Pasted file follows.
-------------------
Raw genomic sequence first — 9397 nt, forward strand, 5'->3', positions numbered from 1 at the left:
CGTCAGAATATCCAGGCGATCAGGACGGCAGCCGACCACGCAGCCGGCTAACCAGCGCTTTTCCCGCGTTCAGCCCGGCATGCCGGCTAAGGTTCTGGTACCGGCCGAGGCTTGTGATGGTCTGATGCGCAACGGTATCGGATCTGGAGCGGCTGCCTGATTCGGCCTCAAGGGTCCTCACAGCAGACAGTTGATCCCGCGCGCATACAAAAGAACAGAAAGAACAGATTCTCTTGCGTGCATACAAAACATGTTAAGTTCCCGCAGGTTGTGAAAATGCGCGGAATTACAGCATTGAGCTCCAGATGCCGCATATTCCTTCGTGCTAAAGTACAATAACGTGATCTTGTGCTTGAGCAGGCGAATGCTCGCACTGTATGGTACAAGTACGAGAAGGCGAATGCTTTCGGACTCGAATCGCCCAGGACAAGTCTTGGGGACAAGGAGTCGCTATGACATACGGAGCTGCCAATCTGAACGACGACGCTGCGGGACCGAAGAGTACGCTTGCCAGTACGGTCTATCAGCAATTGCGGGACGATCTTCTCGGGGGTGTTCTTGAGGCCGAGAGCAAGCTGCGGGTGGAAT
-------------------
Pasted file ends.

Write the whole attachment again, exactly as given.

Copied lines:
Raw genomic sequence first — 9397 nt, forward strand, 5'->3', positions numbered from 1 at the left:
CGTCAGAATATCCAGGCGATCAGGACGGCAGCCGACCACGCAGCCGGCTAACCAGCGCTTTTCCCGCGTTCAGCCCGGCATGCCGGCTAAGGTTCTGGTACCGGCCGAGGCTTGTGATGGTCTGATGCGCAACGGTATCGGATCTGGAGCGGCTGCCTGATTCGGCCTCAAGGGTCCTCACAGCAGACAGTTGATCCCGCGCGCATACAAAAGAACAGAAAGAACAGATTCTCTTGCGTGCATACAAAACATGTTAAGTTCCCGCAGGTTGTGAAAATGCGCGGAATTACAGCATTGAGCTCCAGATGCCGCATATTCCTTCGTGCTAAAGTACAATAACGTGATCTTGTGCTTGAGCAGGCGAATGCTCGCACTGTATGGTACAAGTACGAGAAGGCGAATGCTTTCGGACTCGAATCGCCCAGGACAAGTCTTGGGGACAAGGAGTCGCTATGACATACGGAGCTGCCAATCTGAACGACGACGCTGCGGGACCGAAGAGTACGCTTGCCAGTACGGTCTATCAGCAATTGCGGGACGATCTTCTCGGGGGTGTTCTTGAGGCCGAGAGCAAGCTGCGGGTGGAAT